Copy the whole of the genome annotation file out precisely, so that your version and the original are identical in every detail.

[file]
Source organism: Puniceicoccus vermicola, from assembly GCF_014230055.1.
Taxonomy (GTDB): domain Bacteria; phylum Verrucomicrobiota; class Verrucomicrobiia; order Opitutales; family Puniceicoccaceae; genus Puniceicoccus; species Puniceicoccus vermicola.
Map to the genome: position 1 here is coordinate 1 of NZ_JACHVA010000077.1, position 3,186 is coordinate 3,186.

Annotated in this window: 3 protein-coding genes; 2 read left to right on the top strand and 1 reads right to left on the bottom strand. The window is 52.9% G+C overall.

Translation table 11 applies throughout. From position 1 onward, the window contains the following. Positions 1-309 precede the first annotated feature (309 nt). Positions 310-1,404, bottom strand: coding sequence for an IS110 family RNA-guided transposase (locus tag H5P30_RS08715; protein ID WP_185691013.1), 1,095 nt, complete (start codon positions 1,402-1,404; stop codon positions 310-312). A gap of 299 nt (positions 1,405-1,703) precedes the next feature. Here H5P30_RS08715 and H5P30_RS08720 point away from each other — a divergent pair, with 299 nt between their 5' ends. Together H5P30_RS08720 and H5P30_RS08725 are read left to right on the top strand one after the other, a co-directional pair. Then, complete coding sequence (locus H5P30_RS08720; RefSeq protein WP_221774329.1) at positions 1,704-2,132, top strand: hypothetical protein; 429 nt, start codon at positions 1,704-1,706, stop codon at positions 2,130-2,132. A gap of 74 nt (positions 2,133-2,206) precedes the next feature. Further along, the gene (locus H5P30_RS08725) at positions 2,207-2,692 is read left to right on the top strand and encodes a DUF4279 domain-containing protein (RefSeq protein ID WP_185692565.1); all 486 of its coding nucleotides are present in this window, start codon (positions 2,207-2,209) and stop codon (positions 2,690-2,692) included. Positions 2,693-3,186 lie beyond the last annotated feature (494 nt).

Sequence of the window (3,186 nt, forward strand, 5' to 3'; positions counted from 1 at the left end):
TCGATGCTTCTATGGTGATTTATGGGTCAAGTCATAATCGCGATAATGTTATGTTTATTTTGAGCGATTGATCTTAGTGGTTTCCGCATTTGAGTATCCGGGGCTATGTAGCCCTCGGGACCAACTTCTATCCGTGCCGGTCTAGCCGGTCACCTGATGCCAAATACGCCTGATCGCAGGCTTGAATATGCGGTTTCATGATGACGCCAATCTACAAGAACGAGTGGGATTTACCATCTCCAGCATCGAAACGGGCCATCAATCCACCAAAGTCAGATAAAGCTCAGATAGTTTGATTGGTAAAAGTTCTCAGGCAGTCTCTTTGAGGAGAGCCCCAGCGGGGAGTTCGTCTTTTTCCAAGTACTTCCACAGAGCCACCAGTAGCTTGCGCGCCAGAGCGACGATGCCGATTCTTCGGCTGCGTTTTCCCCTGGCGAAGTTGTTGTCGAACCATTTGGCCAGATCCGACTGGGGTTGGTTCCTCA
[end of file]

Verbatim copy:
Source organism: Puniceicoccus vermicola, from assembly GCF_014230055.1.
Taxonomy (GTDB): domain Bacteria; phylum Verrucomicrobiota; class Verrucomicrobiia; order Opitutales; family Puniceicoccaceae; genus Puniceicoccus; species Puniceicoccus vermicola.
Map to the genome: position 1 here is coordinate 1 of NZ_JACHVA010000077.1, position 3,186 is coordinate 3,186.

Annotated in this window: 3 protein-coding genes; 2 read left to right on the top strand and 1 reads right to left on the bottom strand. The window is 52.9% G+C overall.

Translation table 11 applies throughout. From position 1 onward, the window contains the following. Positions 1-309 precede the first annotated feature (309 nt). Positions 310-1,404, bottom strand: coding sequence for an IS110 family RNA-guided transposase (locus tag H5P30_RS08715; protein ID WP_185691013.1), 1,095 nt, complete (start codon positions 1,402-1,404; stop codon positions 310-312). A gap of 299 nt (positions 1,405-1,703) precedes the next feature. Here H5P30_RS08715 and H5P30_RS08720 point away from each other — a divergent pair, with 299 nt between their 5' ends. Together H5P30_RS08720 and H5P30_RS08725 are read left to right on the top strand one after the other, a co-directional pair. Then, complete coding sequence (locus H5P30_RS08720; RefSeq protein WP_221774329.1) at positions 1,704-2,132, top strand: hypothetical protein; 429 nt, start codon at positions 1,704-1,706, stop codon at positions 2,130-2,132. A gap of 74 nt (positions 2,133-2,206) precedes the next feature. Further along, the gene (locus H5P30_RS08725) at positions 2,207-2,692 is read left to right on the top strand and encodes a DUF4279 domain-containing protein (RefSeq protein ID WP_185692565.1); all 486 of its coding nucleotides are present in this window, start codon (positions 2,207-2,209) and stop codon (positions 2,690-2,692) included. Positions 2,693-3,186 lie beyond the last annotated feature (494 nt).

Sequence of the window (3,186 nt, forward strand, 5' to 3'; positions counted from 1 at the left end):
TCGATGCTTCTATGGTGATTTATGGGTCAAGTCATAATCGCGATAATGTTATGTTTATTTTGAGCGATTGATCTTAGTGGTTTCCGCATTTGAGTATCCGGGGCTATGTAGCCCTCGGGACCAACTTCTATCCGTGCCGGTCTAGCCGGTCACCTGATGCCAAATACGCCTGATCGCAGGCTTGAATATGCGGTTTCATGATGACGCCAATCTACAAGAACGAGTGGGATTTACCATCTCCAGCATCGAAACGGGCCATCAATCCACCAAAGTCAGATAAAGCTCAGATAGTTTGATTGGTAAAAGTTCTCAGGCAGTCTCTTTGAGGAGAGCCCCAGCGGGGAGTTCGTCTTTTTCCAAGTACTTCCACAGAGCCACCAGTAGCTTGCGCGCCAGAGCGACGATGCCGATTCTTCGGCTGCGTTTTCCCCTGGCGAAGTTGTTGTCGAACCATTTGGCCAGATCCGACTGGGGTTGGTTCCTCA